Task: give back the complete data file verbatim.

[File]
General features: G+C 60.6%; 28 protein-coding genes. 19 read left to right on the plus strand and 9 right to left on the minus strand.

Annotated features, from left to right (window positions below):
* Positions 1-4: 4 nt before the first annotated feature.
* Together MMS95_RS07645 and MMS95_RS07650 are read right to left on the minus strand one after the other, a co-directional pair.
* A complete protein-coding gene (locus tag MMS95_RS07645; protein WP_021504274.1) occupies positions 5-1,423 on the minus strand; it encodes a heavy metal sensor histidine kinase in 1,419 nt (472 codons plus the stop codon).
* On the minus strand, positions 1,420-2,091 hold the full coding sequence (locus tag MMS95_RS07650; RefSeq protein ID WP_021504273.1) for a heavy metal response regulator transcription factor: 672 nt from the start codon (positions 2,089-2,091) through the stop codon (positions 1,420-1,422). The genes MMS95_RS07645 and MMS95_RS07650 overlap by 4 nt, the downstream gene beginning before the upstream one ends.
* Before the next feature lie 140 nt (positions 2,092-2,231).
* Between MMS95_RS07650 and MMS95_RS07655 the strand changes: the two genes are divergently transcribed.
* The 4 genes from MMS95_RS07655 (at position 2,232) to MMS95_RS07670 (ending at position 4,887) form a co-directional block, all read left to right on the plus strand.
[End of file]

General features: G+C 60.6%; 28 protein-coding genes. 19 read left to right on the plus strand and 9 right to left on the minus strand.

Annotated features, from left to right (window positions below):
* Positions 1-4: 4 nt before the first annotated feature.
* Together MMS95_RS07645 and MMS95_RS07650 are read right to left on the minus strand one after the other, a co-directional pair.
* A complete protein-coding gene (locus tag MMS95_RS07645; protein WP_021504274.1) occupies positions 5-1,423 on the minus strand; it encodes a heavy metal sensor histidine kinase in 1,419 nt (472 codons plus the stop codon).
* On the minus strand, positions 1,420-2,091 hold the full coding sequence (locus tag MMS95_RS07650; RefSeq protein ID WP_021504273.1) for a heavy metal response regulator transcription factor: 672 nt from the start codon (positions 2,089-2,091) through the stop codon (positions 1,420-1,422). The genes MMS95_RS07645 and MMS95_RS07650 overlap by 4 nt, the downstream gene beginning before the upstream one ends.
* Before the next feature lie 140 nt (positions 2,092-2,231).
* Between MMS95_RS07650 and MMS95_RS07655 the strand changes: the two genes are divergently transcribed.
* The 4 genes from MMS95_RS07655 (at position 2,232) to MMS95_RS07670 (ending at position 4,887) form a co-directional block, all read left to right on the plus strand.